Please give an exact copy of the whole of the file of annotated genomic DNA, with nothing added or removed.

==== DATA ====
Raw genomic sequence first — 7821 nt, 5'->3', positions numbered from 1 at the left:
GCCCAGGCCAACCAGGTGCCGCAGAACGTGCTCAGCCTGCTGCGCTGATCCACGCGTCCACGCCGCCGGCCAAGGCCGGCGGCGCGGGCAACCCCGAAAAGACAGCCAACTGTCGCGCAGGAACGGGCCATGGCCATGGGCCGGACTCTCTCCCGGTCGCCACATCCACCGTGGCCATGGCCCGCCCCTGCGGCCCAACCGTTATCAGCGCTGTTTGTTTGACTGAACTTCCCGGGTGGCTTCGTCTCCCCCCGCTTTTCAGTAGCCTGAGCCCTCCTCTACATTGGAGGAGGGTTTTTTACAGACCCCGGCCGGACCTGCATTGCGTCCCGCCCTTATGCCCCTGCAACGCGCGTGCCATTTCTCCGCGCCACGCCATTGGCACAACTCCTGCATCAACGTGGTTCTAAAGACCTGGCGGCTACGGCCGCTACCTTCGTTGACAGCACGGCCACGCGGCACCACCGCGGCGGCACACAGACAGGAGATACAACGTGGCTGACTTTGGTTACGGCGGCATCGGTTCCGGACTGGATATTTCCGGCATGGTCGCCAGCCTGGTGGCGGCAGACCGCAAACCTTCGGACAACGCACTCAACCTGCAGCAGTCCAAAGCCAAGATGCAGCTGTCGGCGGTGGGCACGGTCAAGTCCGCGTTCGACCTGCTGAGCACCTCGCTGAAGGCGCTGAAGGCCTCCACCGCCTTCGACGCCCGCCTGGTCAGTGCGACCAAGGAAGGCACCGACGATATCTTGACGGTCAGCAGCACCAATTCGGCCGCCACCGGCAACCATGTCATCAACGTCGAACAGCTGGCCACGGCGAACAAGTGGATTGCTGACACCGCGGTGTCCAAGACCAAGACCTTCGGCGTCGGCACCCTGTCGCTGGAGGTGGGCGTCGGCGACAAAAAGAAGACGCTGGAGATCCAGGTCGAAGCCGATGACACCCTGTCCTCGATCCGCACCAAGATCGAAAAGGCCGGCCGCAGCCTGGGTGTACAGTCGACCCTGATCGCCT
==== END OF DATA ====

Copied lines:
Raw genomic sequence first — 7821 nt, 5'->3', positions numbered from 1 at the left:
GCCCAGGCCAACCAGGTGCCGCAGAACGTGCTCAGCCTGCTGCGCTGATCCACGCGTCCACGCCGCCGGCCAAGGCCGGCGGCGCGGGCAACCCCGAAAAGACAGCCAACTGTCGCGCAGGAACGGGCCATGGCCATGGGCCGGACTCTCTCCCGGTCGCCACATCCACCGTGGCCATGGCCCGCCCCTGCGGCCCAACCGTTATCAGCGCTGTTTGTTTGACTGAACTTCCCGGGTGGCTTCGTCTCCCCCCGCTTTTCAGTAGCCTGAGCCCTCCTCTACATTGGAGGAGGGTTTTTTACAGACCCCGGCCGGACCTGCATTGCGTCCCGCCCTTATGCCCCTGCAACGCGCGTGCCATTTCTCCGCGCCACGCCATTGGCACAACTCCTGCATCAACGTGGTTCTAAAGACCTGGCGGCTACGGCCGCTACCTTCGTTGACAGCACGGCCACGCGGCACCACCGCGGCGGCACACAGACAGGAGATACAACGTGGCTGACTTTGGTTACGGCGGCATCGGTTCCGGACTGGATATTTCCGGCATGGTCGCCAGCCTGGTGGCGGCAGACCGCAAACCTTCGGACAACGCACTCAACCTGCAGCAGTCCAAAGCCAAGATGCAGCTGTCGGCGGTGGGCACGGTCAAGTCCGCGTTCGACCTGCTGAGCACCTCGCTGAAGGCGCTGAAGGCCTCCACCGCCTTCGACGCCCGCCTGGTCAGTGCGACCAAGGAAGGCACCGACGATATCTTGACGGTCAGCAGCACCAATTCGGCCGCCACCGGCAACCATGTCATCAACGTCGAACAGCTGGCCACGGCGAACAAGTGGATTGCTGACACCGCGGTGTCCAAGACCAAGACCTTCGGCGTCGGCACCCTGTCGCTGGAGGTGGGCGTCGGCGACAAAAAGAAGACGCTGGAGATCCAGGTCGAAGCCGATGACACCCTGTCCTCGATCCGCACCAAGATCGAAAAGGCCGGCCGCAGCCTGGGTGTACAGTCGACCCTGATCGCCT